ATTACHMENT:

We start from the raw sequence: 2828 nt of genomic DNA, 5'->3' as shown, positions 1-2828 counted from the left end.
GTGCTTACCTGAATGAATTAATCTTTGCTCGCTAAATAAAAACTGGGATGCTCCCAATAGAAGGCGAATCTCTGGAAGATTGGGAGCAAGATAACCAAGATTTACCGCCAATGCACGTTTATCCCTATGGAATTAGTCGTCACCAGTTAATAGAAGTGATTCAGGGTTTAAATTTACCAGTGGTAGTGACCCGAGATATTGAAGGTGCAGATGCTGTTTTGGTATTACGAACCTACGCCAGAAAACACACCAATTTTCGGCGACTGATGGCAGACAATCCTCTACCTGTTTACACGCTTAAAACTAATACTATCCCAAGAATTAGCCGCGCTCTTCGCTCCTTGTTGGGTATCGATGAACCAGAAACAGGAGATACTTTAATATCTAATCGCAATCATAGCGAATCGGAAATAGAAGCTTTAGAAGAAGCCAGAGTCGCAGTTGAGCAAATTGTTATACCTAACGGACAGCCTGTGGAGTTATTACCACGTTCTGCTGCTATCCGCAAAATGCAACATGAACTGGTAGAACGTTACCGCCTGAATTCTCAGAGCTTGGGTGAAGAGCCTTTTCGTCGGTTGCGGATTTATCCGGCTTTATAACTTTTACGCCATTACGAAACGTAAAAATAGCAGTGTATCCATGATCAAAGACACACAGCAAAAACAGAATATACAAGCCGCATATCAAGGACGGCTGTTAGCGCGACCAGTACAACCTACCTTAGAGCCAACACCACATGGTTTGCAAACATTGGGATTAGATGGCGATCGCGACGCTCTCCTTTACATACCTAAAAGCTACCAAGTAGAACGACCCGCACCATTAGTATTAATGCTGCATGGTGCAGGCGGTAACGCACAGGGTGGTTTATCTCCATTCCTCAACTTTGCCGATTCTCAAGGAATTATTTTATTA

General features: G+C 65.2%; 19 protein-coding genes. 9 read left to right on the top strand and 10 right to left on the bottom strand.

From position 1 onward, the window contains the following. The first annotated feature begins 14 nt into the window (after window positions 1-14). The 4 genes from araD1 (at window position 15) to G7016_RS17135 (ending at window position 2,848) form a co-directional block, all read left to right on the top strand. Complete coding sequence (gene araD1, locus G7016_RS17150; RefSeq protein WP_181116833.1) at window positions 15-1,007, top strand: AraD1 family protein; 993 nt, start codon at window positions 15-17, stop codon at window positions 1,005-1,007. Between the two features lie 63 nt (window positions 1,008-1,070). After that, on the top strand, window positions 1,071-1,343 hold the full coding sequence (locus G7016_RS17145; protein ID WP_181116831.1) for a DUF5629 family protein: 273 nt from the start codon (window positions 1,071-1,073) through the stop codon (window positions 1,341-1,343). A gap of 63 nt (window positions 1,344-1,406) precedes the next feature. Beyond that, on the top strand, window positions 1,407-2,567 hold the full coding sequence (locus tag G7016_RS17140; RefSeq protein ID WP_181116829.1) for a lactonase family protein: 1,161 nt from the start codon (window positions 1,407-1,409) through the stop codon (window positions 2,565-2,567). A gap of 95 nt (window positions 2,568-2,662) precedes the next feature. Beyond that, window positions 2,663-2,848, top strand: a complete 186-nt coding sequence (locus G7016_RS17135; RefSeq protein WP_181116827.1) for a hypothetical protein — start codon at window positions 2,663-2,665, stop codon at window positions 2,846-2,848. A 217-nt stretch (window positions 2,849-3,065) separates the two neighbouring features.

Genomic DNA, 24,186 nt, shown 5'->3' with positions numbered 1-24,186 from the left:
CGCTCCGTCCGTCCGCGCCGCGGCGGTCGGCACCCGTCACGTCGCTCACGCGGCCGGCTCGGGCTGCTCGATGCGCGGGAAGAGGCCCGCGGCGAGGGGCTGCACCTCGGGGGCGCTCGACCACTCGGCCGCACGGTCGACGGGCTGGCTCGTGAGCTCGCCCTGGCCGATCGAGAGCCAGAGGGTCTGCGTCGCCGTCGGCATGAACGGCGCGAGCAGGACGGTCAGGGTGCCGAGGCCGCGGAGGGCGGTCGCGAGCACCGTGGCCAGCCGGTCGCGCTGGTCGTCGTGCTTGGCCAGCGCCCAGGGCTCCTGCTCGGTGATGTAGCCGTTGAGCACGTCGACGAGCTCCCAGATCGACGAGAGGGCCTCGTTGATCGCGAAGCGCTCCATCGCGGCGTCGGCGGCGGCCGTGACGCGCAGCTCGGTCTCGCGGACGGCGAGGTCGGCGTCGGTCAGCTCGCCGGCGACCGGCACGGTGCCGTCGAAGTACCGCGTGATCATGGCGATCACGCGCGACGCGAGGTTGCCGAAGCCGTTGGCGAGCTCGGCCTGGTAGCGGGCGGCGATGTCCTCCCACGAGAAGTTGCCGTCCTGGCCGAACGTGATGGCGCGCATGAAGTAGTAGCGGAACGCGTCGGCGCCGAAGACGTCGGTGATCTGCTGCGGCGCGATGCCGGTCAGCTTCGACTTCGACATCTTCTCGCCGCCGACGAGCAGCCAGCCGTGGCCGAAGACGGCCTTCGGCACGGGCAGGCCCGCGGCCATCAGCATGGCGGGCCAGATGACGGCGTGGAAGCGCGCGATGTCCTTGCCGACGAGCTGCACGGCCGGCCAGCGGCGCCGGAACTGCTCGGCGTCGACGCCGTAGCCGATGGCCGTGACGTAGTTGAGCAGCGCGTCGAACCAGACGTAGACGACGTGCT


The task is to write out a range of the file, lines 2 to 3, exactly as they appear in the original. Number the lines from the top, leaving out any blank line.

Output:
GTGCTTACCTGAATGAATTAATCTTTGCTCGCTAAATAAAAACTGGGATGCTCCCAATAGAAGGCGAATCTCTGGAAGATTGGGAGCAAGATAACCAAGATTTACCGCCAATGCACGTTTATCCCTATGGAATTAGTCGTCACCAGTTAATAGAAGTGATTCAGGGTTTAAATTTACCAGTGGTAGTGACCCGAGATATTGAAGGTGCAGATGCTGTTTTGGTATTACGAACCTACGCCAGAAAACACACCAATTTTCGGCGACTGATGGCAGACAATCCTCTACCTGTTTACACGCTTAAAACTAATACTATCCCAAGAATTAGCCGCGCTCTTCGCTCCTTGTTGGGTATCGATGAACCAGAAACAGGAGATACTTTAATATCTAATCGCAATCATAGCGAATCGGAAATAGAAGCTTTAGAAGAAGCCAGAGTCGCAGTTGAGCAAATTGTTATACCTAACGGACAGCCTGTGGAGTTATTACCACGTTCTGCTGCTATCCGCAAAATGCAACATGAACTGGTAGAACGTTACCGCCTGAATTCTCAGAGCTTGGGTGAAGAGCCTTTTCGTCGGTTGCGGATTTATCCGGCTTTATAACTTTTACGCCATTACGAAACGTAAAAATAGCAGTGTATCCATGATCAAAGACACACAGCAAAAACAGAATATACAAGCCGCATATCAAGGACGGCTGTTAGCGCGACCAGTACAACCTACCTTAGAGCCAACACCACATGGTTTGCAAACATTGGGATTAGATGGCGATCGCGACGCTCTCCTTTACATACCTAAAAGCTACCAAGTAGAACGACCCGCACCATTAGTATTAATGCTGCATGGTGCAGGCGGTAACGCACAGGGTGGTTTATCTCCATTCCTCAACTTTGCCGATTCTCAAGGAATTATTTTATTA

General features: G+C 65.2%; 19 protein-coding genes. 9 read left to right on the top strand and 10 right to left on the bottom strand.